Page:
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MOSCOW, December 11. /TASS/. Russians’ morale remains more or less normal at the moment, although with the very first slightest omens of a looming crisis in sight it may have been down from the highs where it used to be just recently, analysts say, adding the situation may get still worse in the near future. Psychologists are advising one and all to socialize more, try to learn something new, to enjoy life and not indulge in reflections on the destiny of the human race.
Most social sentiment indices are declining gradually, the national public opinion studies center WCIOM has found. Their vision of the current status is slightly worse that it was several months ago — the quarterly index has fallen by four points. Forty one percent of the respondents said the state of affairs in their families was favorable, and 49% acknowledged that although life was getting harder, it was still tolerable. Seven percent of the polled described their position as disastrous.
Russians’ confidence in the future has waned notably: it is shared by 51% of the respondents against 58% in the third quarter of the year and 61% in the second quarter. According to WCIOM, 41% of the respondents make life plans for two to three months ahead, while 18% try to foresee what their lives may be like several years ahead (22% in the third quarter). Those who amid the current instability in the country prefer not to make any plans at all grew to 19% from 17%.
Another WCIOM poll indicated that the social optimism parameter shows the most negative trends. Its level has been down by 13 points over just one month. Two or three years ago Russians were far more optimistic about their future.
“Russians’ social sentiment index parameters are still within the norm. The socio-psychological mechanisms launched by the Crimean affair are still in action,” says Timofey Nestik, a senior research fellow at the Russian Academy of Sciences’ Institute of Psychology. “This year all unfavorable changes have occurred against the backdrop of a feeling of collectivism. Pride for one’s country and patriotism set protective mechanisms in motion.”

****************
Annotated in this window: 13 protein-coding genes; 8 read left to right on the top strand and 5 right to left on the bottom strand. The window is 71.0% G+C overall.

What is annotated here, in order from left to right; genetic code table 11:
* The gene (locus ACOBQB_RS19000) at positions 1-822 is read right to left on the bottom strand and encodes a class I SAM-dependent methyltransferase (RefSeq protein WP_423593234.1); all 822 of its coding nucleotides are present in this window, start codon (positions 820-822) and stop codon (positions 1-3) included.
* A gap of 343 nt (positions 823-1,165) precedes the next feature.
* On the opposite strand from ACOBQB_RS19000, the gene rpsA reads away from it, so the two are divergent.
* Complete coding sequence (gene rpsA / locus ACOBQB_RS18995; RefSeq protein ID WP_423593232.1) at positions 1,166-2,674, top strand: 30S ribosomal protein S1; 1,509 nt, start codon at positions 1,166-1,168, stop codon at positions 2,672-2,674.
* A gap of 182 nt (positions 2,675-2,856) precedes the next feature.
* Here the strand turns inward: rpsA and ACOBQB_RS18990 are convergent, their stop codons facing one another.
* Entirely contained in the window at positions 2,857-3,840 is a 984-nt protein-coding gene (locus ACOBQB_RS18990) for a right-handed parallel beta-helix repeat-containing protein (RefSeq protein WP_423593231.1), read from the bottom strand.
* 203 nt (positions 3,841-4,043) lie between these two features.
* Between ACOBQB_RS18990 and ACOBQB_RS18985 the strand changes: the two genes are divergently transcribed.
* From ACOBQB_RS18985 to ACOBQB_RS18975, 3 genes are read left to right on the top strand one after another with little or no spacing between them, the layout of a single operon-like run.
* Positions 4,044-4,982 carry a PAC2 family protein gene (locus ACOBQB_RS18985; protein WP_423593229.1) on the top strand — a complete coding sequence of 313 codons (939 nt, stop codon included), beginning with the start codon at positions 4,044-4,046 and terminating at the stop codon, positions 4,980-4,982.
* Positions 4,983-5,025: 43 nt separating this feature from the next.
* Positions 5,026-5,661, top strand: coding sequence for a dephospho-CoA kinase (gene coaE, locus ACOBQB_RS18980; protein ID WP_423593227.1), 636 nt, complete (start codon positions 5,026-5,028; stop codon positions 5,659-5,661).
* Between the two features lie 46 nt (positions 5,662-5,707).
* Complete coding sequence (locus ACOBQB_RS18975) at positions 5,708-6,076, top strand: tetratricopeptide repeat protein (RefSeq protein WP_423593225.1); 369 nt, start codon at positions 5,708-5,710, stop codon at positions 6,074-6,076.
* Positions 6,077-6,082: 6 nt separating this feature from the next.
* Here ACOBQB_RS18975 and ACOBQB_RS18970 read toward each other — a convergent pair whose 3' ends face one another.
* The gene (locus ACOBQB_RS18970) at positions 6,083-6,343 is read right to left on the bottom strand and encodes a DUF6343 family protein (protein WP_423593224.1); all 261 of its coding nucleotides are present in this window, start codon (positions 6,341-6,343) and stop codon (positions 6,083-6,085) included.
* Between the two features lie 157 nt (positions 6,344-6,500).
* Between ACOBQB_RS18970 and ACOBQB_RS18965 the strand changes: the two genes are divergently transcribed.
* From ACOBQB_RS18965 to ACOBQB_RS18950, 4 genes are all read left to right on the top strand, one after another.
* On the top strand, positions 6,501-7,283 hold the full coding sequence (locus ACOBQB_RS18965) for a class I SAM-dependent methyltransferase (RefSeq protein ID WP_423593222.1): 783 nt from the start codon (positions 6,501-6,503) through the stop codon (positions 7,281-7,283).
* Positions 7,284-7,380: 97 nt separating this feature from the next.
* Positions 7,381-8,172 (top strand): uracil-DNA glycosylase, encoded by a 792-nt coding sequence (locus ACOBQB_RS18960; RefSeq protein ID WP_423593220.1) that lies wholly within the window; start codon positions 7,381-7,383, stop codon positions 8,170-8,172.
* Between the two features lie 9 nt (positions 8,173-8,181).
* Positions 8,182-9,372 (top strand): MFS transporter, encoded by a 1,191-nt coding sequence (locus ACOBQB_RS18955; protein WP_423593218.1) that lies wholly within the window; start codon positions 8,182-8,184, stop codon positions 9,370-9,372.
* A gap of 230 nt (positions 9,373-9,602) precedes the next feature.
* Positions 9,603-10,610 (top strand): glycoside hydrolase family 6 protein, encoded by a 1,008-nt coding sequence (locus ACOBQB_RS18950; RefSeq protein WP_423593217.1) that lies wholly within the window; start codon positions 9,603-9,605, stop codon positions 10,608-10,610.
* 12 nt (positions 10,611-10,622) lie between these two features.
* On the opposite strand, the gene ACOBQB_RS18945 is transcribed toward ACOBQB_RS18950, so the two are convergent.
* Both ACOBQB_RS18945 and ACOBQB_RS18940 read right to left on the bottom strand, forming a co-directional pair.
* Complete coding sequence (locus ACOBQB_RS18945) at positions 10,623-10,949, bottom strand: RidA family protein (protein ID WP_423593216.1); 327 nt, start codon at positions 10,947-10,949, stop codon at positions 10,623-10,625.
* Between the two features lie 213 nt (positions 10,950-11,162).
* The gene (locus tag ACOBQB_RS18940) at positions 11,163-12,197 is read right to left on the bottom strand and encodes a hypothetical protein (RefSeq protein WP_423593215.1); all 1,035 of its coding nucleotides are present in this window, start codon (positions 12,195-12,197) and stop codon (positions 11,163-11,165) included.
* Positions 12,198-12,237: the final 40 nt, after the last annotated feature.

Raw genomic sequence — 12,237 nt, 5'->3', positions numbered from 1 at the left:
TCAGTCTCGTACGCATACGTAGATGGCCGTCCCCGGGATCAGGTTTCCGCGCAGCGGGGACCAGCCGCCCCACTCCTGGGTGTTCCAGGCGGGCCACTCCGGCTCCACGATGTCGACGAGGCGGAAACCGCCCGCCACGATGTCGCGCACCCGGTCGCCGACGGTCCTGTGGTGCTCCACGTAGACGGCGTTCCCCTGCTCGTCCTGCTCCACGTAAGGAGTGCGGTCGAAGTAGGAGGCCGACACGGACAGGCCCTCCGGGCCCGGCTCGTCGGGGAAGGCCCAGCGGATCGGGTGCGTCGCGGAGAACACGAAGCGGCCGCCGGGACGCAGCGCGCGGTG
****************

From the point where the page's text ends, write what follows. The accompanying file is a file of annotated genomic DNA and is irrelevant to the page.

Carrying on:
“All this works up to a certain point,” Nestik said. “Besides, we have a previous experience of living through crises. We project the current developments on the past and keep saying to ourselves that it cannot be worse than before. Besides, Russians are generally not in the habit of long-term planning.”
No considerable fall in people’s social sentiment has occurred yet, but it will most probably follow in several months from now. The psychologist warns it will be most dangerous to yield to panic: prophecies are coming true, exchange rates are plummeting and banking crises are erupting one after another.
“When things are really bad, the best solution will be to set some long-term goal to be achieved. This enables one to take a more balanced outlook on life,” Nestik said. “It is likewise important to socialize with as many people as possible, and not meet the same handful of pessimistically minded types. The more diversified the contacts, the more accurate the information you get.”
Lastly, the expert is certain that in a situation like this, it is essential to take care of one’s own development and education and to master some new skills that may prove useful in the long run.
“Everyone should remember: despair is a sin,” says Polina Gaverdovskaya on the Gazeta.RU portal. “Always keep a standby option (Plan B) handy. Where will I be working, and in what capacity, if not here and at my current job? Where will I keep my money, if not there where I keep it now? Try to be more informed. Compare opinions,” says the specialist. “Once you have all crucial information, go ahead with Plan A. If it doesn’t work, opt for Plan B.”
“To put it in a nutshell, do your utmost to enjoy your own life,” the expert concluded. “And spend less time on reflections about the future of the nation. Otherwise you may suddenly discover you cannot carry on without a psychoanalyst.”
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